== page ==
Last Thursday, the Pisgah JV football team captured a Mountain Six championship.
Four nights later, it completed a perfect season in perhaps the most fulfilling way possible: by defeating its old rival Tuscola, 36-6, in a JV game that featured the grit and intensity of a varsity playoff bout.
The hits were bigger. The cheers – and jeers – were louder. Emotions boiled up, and over, at some points. A small tiff broke out between the players late in the fourth quarter, but it was quickly extinguished by the coaches and referees.
In other words, it was exactly what one would expect from perhaps the most heated high school football rivalry in North Carolina – even if it was just a JV game.
“It’s a huge rivalry,” said Pisgah JV head coach Jacob Hannah. “Anytime you can play these guys and beat them, it’s special.”
The contest was originally scheduled for Aug. 30, but inclement weather forced it to be moved to the end of the season, after both teams had wrapped up conference play. Pisgah, as previously mentioned, won the Mountain Six title last week by beating Brevard. Tuscola, meanwhile, earned a share of the WMAC title after losing to Erwin.
After conference play wrapped up, a showdown for Haywood County bragging rights loomed Monday evening. Pisgah entered 9-0, having outscored its opponents 288-52. Tuscola was equally formidable, coming at 8-1 with a 234-69 point differential.
Hannah and the Pisgah coaching staff kept the rescheduled Tuscola game a secret from the team until after it won the Mountain Six crown. When the players were informed that they’d have a chance to face their cross county rivals, they became “excited and jacked up about it,” as Hannah put it.
“We kept it quiet,” he said. “[The players] had heard speculation, but after they beat Brevard, we told them ‘You went undefeated, you won a conference championship and now you get to go play the Super Bowl.’”
The freshmen and sophomores that comprised both Pisgah and Tuscola had only four nights to rest between their conference finales and Monday’s game – an unusually short spell for a sport as physically and schematically demanding as football. Even so, there were few signs of lethargy.
“For 14 and 15-year olds, the turnaround wasn’t difficult,” said Hannah. “It’s Week 12 now, so I feel like our kids have seen all there is to see. They were ready to line up and defend against whatever was thrown at them.”
It was an unseasonably warm night at C.E. Weatherby Stadium in Waynesville – no long sleeves necessary – and Tuscola kept it close in the early goings. However, two huge plays by Pisgah in the second quarter ultimately laid the groundwork for a Bears’ victory.
The first play came just moments after Tuscola scored on a dazzling 37-yard touchdown pass from Nick Rich to Clay Burgess to cut the Pisgah lead to 8-6 10 minutes before halftime. Levi Cagle fielded the ensuing kickoff and dashed through the Mountaineers’ coverage team for a touchdown. It was a bold answer to Tuscola’s lone score of the night.
“It was a great feeling,” said Cagle. “It was a big momentum swing and it really got our offense into a groove.”
The second game-changing play was of the razzle dazzle variety – a dagger, of sorts, that occurred a minute before halftime.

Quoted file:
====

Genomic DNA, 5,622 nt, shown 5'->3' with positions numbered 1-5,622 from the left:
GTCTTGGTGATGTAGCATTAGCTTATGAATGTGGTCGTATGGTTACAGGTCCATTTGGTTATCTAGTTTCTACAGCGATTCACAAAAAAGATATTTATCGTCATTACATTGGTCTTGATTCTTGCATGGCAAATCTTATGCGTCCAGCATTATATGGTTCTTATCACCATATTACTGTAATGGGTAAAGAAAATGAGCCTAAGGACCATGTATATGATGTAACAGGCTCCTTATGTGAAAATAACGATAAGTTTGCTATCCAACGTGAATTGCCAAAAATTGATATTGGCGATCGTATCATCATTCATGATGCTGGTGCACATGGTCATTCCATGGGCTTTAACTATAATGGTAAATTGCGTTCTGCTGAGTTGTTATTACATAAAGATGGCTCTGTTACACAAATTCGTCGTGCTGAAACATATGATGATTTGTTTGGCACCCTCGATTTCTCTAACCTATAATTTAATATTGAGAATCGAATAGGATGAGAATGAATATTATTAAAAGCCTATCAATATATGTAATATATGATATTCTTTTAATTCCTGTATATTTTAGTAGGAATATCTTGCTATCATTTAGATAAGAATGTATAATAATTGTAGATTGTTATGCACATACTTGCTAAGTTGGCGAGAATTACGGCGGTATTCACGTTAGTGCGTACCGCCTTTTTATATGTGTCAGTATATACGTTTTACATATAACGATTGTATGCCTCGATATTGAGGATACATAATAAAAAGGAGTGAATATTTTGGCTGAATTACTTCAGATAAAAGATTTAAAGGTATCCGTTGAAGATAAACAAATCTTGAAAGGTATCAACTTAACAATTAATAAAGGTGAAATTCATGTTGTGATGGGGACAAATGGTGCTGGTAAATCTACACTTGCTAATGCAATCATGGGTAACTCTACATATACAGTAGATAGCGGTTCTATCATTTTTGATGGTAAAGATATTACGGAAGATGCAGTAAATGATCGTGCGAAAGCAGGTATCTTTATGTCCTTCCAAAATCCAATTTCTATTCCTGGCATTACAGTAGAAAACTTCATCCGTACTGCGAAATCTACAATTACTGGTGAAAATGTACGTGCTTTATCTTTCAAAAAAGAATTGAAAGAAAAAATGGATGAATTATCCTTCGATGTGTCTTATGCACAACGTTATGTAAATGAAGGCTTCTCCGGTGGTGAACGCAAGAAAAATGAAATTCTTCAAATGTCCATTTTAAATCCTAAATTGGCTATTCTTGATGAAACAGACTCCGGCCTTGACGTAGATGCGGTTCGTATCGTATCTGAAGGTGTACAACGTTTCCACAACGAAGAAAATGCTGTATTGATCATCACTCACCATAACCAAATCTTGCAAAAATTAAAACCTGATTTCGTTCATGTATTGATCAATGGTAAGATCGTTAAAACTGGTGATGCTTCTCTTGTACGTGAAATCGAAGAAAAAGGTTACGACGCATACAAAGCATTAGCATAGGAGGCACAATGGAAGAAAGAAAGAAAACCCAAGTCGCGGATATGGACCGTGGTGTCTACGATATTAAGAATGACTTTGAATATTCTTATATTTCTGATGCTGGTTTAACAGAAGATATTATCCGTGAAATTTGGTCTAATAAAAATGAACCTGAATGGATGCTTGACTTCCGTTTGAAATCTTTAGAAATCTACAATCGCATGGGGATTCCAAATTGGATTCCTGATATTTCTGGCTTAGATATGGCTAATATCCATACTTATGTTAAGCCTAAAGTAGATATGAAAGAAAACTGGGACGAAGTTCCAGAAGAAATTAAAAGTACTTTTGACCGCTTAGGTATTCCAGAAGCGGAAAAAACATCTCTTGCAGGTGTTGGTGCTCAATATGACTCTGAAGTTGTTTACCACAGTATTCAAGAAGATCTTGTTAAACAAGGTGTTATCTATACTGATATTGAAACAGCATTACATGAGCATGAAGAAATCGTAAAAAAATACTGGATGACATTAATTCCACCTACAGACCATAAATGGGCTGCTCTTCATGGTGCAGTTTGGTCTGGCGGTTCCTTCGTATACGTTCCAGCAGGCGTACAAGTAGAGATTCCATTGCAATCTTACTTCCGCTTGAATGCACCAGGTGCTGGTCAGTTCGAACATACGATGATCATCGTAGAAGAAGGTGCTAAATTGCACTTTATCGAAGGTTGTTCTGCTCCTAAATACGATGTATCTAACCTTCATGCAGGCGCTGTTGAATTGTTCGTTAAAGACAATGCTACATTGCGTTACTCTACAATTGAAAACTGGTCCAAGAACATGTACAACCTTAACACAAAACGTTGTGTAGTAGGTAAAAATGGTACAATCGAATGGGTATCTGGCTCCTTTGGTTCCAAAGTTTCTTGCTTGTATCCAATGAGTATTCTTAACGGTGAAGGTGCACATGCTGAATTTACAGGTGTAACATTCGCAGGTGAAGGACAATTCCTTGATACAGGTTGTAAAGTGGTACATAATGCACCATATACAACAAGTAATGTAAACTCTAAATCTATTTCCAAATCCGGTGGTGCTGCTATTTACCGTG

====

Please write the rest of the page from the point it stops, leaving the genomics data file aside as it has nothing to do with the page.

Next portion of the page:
Pisgah quarterback Kain Fortney took a shotgun snap and lateraled the ball to Louis Mehaffey, who instead of turning upfield like he normally would in such a situation, planted his feet and heaved a remarkably accurate pass down the sideline. Jaxon Jarrell caught the ball at the goal line between two defenders, then dove in for a score.
That put Pisgah up 22-6 at the break.
The Bears’ defense, which entered the night allowing an average of six points per game, sealed the victory with three turnovers in the second half. Mehaffey grabbed a fumble recovery and an interception, while Jarrell added a pick of his own for good measure. Fortney scored both of the Bears’ second half touchdowns – one on a 1-yard run, the other on a 12-yard scamper off what appeared to be a broken play.
All in all, it was a near perfect ending for Pisgah’s perfect season. The Bears have now won 16 in a row, with their last loss coming Aug. 31, 2017, to – you guessed it – Tuscola.
“It starts with these kids buying into the tradition starting in August,” said Hannah. “We get them as freshman and teach them how we do things at Pisgah. It just sort of builds from there.”
In the shadow of the loss, it was perhaps easy to overlook all Tuscola that accomplished this season – which, in no small terms, was a lot. The Mountaineers handled a tough WMAC schedule with grace and skill. All of their wins came by at least two touchdowns and they allowed double-digit points just twice. They were also WMAC co-champions.
Back-to-back losses is never an easy way to end a year – especially for a team that had been so good throughout its schedule. That being said, the tough ending hardly diminishes the success the Mountaineers enjoyed over the first nine weeks of the season.
Tuscola JV head coach Justin Rhinehart made sure that truth wasn’t lost on his kids when he spoke to them in the post-game huddle.
“I wanted to remind them of their accomplishments this season and lift them up a bit,” he said. “We talked about the hurt they’re feeling and how to change that hurt – by working hard in the weight room during the off-season and that sort of thing. [We talked about] being committed to the program...and I let them know they are a part of our family and we’ll always be here for them.”
Correction: The print edition of this article claimed Pisgah entered the County Clash at 8-0 and that beating Tuscola gave it 15 consecutive victories. This is incorrect. Pisgah finished the season 10-0 and has won 16 consecutive games.